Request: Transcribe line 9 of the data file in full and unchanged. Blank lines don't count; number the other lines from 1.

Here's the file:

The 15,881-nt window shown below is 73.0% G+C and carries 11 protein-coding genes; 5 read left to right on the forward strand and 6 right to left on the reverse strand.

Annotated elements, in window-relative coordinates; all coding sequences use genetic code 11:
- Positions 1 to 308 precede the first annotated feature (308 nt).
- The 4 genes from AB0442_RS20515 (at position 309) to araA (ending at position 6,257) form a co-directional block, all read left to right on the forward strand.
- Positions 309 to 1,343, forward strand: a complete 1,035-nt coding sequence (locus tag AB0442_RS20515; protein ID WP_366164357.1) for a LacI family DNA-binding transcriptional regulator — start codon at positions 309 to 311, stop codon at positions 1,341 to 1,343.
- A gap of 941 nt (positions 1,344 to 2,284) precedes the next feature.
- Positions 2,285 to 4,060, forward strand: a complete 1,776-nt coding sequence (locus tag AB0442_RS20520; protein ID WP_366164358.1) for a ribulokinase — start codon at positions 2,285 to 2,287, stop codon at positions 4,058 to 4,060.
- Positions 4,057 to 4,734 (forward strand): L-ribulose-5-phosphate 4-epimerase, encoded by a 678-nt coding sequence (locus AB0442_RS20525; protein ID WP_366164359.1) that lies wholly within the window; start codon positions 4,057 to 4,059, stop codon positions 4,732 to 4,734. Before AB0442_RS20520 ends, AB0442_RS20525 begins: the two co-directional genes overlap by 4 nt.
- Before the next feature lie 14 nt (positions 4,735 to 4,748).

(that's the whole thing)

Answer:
- Before the next feature lie 14 nt (positions 4,735 to 4,748).